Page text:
Pantoja begins to crack under the strain, not least as the Service is criticised by the good burghers of Iquitos and the clergy. His wife and mother find it hard not being able to socialise with the other military families.

A second thread is that of a religious cult, that of Brother Francisco and a spate of crucifixions. Even Pantoja's mother is caught up with their group.

Vargas Llosa mixes styles in the novel. The first is a narrative which weaves different conversations into one text. As with Aunt Julia and the Scriptwriter, the reader needs to giving the book their full attention, or they could become lost. The second is made up of Pantoja's reports and the responses to them, it is these which underline the humour of the book as Pantoja diligently tries to apply army norms to his work. The third is of the press, from Sinchi, the local D.J. And moral compass to newspaper articles. These combined are a multi-layered book, allowing the author to show the situation from different angles and highlighting the absurdity of the situation.

This is an amusing satire on army life in a remote posting, I just loved the euphemisms for prostitution, it made it even funnier. Good for those wanting an introduction to the Nobel Laureate's work. I have seen the most recent film version, which is faithful to Pantoja's story, but cut out most of the religious subplot, rather stressing the clashes between the locals and the military. ( )
  soffitta1 | Jun 1, 2011 |
I had so much fun reading this book, and I'm quite sure Vargas Llosa had a lot of fun writing it! Pantaleon Pantoja has just been promoted to captain in the Peruvian army's Quartermaster Corps, and despite his steadfast devotion to the army and his genius at organizing, systematizing, and making anything run efficiently, he is horrified to learn that his new assignment will be to start a prostitution operation to serve soldiers in remote Amazon posts who have been creating problems for the army by raping the local women. Of course, to carry out this order he must appear to have nothing whatever to do with army itself, which is a source of great sorrow to him. At the same time, Brother Francisco is gathering supporters for his religious movement, crucifying insects, small animals, and the occasional person in the belief that this will bring good to his band of "brothers" and "sisters."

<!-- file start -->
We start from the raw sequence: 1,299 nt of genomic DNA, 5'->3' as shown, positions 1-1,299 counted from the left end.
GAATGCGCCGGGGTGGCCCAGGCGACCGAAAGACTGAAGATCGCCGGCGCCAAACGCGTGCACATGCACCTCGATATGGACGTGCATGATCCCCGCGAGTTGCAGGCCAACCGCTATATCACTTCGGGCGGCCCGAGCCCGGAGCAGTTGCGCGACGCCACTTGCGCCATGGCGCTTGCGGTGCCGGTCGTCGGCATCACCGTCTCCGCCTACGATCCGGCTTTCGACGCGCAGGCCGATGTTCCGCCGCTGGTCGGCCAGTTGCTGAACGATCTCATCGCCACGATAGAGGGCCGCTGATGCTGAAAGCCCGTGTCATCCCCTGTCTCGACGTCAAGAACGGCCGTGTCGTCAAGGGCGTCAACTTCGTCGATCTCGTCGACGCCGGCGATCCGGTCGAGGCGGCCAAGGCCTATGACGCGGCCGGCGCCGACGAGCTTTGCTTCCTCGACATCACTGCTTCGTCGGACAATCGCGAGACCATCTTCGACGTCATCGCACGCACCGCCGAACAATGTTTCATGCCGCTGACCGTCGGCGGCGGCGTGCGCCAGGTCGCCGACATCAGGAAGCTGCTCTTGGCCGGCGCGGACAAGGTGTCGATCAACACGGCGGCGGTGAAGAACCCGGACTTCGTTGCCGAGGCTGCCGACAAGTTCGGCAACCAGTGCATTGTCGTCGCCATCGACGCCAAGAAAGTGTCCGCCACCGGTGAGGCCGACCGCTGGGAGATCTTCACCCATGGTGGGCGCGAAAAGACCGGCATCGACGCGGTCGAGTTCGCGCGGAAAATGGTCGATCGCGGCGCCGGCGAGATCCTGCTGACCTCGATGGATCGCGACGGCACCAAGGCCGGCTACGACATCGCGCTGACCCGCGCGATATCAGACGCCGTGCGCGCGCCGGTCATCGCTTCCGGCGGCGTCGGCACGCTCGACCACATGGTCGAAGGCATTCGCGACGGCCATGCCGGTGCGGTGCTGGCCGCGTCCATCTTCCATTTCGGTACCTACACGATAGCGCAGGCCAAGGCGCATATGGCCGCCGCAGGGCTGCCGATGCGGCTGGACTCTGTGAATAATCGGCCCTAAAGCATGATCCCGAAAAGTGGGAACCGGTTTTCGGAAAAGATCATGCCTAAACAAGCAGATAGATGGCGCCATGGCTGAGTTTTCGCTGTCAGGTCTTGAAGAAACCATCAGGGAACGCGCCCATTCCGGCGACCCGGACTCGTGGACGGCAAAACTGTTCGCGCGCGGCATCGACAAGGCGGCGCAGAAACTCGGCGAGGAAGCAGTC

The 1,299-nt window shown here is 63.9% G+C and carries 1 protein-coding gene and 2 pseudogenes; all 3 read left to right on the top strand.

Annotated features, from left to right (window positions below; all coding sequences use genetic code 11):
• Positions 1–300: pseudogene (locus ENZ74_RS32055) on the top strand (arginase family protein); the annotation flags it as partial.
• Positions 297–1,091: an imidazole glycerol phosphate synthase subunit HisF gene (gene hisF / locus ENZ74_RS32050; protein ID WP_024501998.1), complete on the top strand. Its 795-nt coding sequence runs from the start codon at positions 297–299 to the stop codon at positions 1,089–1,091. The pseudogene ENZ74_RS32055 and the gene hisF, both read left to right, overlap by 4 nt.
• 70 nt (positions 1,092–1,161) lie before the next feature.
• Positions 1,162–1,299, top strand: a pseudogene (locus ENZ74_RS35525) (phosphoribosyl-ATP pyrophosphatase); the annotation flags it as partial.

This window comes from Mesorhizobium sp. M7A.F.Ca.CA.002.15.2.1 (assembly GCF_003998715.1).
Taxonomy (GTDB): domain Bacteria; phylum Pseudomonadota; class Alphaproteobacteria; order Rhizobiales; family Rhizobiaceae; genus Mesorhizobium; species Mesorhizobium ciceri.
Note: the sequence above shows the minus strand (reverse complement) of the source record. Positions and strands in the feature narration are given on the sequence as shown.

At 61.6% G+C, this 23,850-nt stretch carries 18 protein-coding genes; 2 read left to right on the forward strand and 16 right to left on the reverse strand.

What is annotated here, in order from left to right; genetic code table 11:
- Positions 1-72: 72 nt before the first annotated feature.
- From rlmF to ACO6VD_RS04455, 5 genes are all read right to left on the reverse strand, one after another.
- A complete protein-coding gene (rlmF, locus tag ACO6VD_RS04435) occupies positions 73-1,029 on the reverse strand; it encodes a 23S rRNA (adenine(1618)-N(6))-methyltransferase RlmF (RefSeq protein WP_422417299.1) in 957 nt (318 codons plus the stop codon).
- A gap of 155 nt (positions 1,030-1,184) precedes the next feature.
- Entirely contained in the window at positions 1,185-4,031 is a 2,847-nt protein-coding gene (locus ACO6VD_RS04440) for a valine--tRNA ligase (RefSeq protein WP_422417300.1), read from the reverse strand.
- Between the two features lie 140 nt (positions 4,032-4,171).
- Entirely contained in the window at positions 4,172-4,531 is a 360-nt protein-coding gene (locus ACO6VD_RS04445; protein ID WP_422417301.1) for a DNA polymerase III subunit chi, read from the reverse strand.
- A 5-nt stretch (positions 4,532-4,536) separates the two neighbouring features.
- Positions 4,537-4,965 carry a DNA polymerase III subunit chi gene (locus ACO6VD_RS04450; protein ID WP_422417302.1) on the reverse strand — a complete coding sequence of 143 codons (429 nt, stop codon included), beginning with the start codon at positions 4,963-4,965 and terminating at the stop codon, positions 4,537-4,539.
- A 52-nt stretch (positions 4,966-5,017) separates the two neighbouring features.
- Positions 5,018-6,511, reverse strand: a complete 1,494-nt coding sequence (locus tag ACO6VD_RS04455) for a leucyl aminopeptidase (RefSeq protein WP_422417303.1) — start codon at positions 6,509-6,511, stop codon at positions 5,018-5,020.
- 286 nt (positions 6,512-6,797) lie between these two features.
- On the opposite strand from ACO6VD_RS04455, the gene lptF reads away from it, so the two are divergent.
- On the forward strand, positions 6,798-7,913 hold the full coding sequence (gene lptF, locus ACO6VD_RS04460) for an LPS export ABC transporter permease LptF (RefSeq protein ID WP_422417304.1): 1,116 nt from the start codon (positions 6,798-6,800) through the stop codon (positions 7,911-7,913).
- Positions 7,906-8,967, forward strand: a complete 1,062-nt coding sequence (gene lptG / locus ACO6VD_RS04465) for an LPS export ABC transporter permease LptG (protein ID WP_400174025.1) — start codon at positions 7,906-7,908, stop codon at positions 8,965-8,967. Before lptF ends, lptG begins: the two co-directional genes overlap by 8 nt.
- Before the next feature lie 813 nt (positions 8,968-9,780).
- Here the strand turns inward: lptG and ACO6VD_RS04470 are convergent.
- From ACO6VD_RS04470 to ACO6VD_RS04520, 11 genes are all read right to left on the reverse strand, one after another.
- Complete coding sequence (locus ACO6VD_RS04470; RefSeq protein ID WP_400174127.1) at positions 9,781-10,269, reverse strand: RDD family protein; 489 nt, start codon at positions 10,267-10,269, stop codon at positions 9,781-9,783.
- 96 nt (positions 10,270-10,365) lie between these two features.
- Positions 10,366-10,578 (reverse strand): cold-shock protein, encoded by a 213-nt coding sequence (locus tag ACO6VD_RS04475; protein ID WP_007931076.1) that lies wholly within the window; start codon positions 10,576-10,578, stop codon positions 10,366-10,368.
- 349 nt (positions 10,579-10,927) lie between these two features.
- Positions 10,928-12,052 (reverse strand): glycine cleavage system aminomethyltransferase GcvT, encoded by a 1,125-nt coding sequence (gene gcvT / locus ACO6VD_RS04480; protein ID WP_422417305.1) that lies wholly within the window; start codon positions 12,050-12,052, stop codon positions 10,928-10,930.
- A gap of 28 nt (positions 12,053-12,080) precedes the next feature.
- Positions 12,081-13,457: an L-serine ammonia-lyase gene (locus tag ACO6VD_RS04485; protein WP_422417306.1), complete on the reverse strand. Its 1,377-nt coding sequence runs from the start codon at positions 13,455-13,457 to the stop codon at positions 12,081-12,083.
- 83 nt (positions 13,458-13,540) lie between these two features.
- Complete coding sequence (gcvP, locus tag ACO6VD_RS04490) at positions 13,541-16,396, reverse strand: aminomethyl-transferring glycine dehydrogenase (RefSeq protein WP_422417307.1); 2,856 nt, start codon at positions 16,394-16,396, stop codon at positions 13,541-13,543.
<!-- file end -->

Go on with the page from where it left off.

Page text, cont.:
A satire of both the military and religion (and implicitly of the similarities between them), this novel includes narrative sections (with Vargas Llosa's typical mixture of various speakers and situations within the course of several paragraphs), army memoranda, radio programs, and newspaper reports. Needless to say, Pantoja becomes totally absorbed in his assignment, always wanting to build the best, most efficient, and largest possible "special service," but with his success come problems of various sorts -- lack of support from his army superiors even as he calculates the need for a larger and larger operation, blackmailing by the local radio commentator, obsession with his star "specialist," an unhappy wife and mother, etc.

All in all, it is a rollicking read, with memorable characters, both broad and subtle humor, and some interesting ideas underneath the fun.
12 vote rebeccanyc | Dec 12, 2010 |
Fabulously funny book. The style is extremely effective for the humor. Reading only reports, letters, newspaper articles, etc. makes the book even funnier. Vargas Llosa is definitely a favorite now. ( )
  JCO123 | Jan 29, 2010 |
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"Una esplndida stira y una reflexin moral-- Pantalen, estricto cumplidor del deber que le ha sido asignado, termina, llevando el celo a sus ltimas consequencias, por pulverizar el engranaje que ha puesto en movimiento"--P. [4] of cover.